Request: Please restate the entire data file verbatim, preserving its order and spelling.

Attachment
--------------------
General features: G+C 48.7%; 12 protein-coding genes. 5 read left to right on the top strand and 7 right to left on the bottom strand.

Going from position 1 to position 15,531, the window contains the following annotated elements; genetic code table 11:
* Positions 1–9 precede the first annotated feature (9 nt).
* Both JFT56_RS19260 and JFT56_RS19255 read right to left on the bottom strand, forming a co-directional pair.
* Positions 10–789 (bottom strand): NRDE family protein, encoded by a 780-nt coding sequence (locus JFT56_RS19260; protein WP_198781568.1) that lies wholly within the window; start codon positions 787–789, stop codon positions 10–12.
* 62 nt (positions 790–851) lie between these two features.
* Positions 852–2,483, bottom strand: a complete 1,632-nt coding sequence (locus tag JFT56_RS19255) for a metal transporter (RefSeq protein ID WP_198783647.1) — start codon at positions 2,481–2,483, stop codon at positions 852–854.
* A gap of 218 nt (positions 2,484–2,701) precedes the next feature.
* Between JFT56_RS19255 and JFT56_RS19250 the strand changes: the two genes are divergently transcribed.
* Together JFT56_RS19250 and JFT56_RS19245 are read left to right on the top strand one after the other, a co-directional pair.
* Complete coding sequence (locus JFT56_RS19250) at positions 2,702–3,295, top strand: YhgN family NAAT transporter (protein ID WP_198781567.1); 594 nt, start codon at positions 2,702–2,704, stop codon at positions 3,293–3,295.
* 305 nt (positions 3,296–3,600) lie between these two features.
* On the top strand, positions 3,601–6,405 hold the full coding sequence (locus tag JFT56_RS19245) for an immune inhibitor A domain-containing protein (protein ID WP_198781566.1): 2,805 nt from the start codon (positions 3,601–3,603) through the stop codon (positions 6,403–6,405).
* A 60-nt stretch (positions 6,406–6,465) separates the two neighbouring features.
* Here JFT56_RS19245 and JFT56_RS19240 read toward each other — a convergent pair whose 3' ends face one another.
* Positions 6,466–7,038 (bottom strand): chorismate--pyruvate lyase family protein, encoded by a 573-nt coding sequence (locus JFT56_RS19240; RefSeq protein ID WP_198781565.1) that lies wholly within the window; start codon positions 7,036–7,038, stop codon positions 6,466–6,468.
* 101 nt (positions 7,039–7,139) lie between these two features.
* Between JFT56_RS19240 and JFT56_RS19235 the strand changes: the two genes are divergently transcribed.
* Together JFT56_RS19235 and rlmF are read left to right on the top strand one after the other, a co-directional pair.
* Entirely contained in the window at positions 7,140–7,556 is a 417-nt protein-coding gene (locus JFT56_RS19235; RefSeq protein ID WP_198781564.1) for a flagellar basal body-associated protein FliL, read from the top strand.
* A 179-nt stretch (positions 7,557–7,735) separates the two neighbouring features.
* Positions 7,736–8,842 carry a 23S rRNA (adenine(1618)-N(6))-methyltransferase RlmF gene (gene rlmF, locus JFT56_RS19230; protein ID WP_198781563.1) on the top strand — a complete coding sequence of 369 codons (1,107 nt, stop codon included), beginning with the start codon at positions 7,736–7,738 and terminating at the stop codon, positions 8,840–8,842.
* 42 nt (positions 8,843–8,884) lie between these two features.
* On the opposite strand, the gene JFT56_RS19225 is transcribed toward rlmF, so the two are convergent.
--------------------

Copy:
General features: G+C 48.7%; 12 protein-coding genes. 5 read left to right on the top strand and 7 right to left on the bottom strand.

Going from position 1 to position 15,531, the window contains the following annotated elements; genetic code table 11:
* Positions 1–9 precede the first annotated feature (9 nt).
* Both JFT56_RS19260 and JFT56_RS19255 read right to left on the bottom strand, forming a co-directional pair.
* Positions 10–789 (bottom strand): NRDE family protein, encoded by a 780-nt coding sequence (locus JFT56_RS19260; protein WP_198781568.1) that lies wholly within the window; start codon positions 787–789, stop codon positions 10–12.
* 62 nt (positions 790–851) lie between these two features.
* Positions 852–2,483, bottom strand: a complete 1,632-nt coding sequence (locus tag JFT56_RS19255) for a metal transporter (RefSeq protein ID WP_198783647.1) — start codon at positions 2,481–2,483, stop codon at positions 852–854.
* A gap of 218 nt (positions 2,484–2,701) precedes the next feature.
* Between JFT56_RS19255 and JFT56_RS19250 the strand changes: the two genes are divergently transcribed.
* Together JFT56_RS19250 and JFT56_RS19245 are read left to right on the top strand one after the other, a co-directional pair.
* Complete coding sequence (locus JFT56_RS19250) at positions 2,702–3,295, top strand: YhgN family NAAT transporter (protein ID WP_198781567.1); 594 nt, start codon at positions 2,702–2,704, stop codon at positions 3,293–3,295.
* 305 nt (positions 3,296–3,600) lie between these two features.
* On the top strand, positions 3,601–6,405 hold the full coding sequence (locus tag JFT56_RS19245) for an immune inhibitor A domain-containing protein (protein ID WP_198781566.1): 2,805 nt from the start codon (positions 3,601–3,603) through the stop codon (positions 6,403–6,405).
* A 60-nt stretch (positions 6,406–6,465) separates the two neighbouring features.
* Here JFT56_RS19245 and JFT56_RS19240 read toward each other — a convergent pair whose 3' ends face one another.
* Positions 6,466–7,038 (bottom strand): chorismate--pyruvate lyase family protein, encoded by a 573-nt coding sequence (locus JFT56_RS19240; RefSeq protein ID WP_198781565.1) that lies wholly within the window; start codon positions 7,036–7,038, stop codon positions 6,466–6,468.
* 101 nt (positions 7,039–7,139) lie between these two features.
* Between JFT56_RS19240 and JFT56_RS19235 the strand changes: the two genes are divergently transcribed.
* Together JFT56_RS19235 and rlmF are read left to right on the top strand one after the other, a co-directional pair.
* Entirely contained in the window at positions 7,140–7,556 is a 417-nt protein-coding gene (locus JFT56_RS19235; RefSeq protein ID WP_198781564.1) for a flagellar basal body-associated protein FliL, read from the top strand.
* A 179-nt stretch (positions 7,557–7,735) separates the two neighbouring features.
* Positions 7,736–8,842 carry a 23S rRNA (adenine(1618)-N(6))-methyltransferase RlmF gene (gene rlmF, locus JFT56_RS19230; protein ID WP_198781563.1) on the top strand — a complete coding sequence of 369 codons (1,107 nt, stop codon included), beginning with the start codon at positions 7,736–7,738 and terminating at the stop codon, positions 8,840–8,842.
* 42 nt (positions 8,843–8,884) lie between these two features.
* On the opposite strand, the gene JFT56_RS19225 is transcribed toward rlmF, so the two are convergent.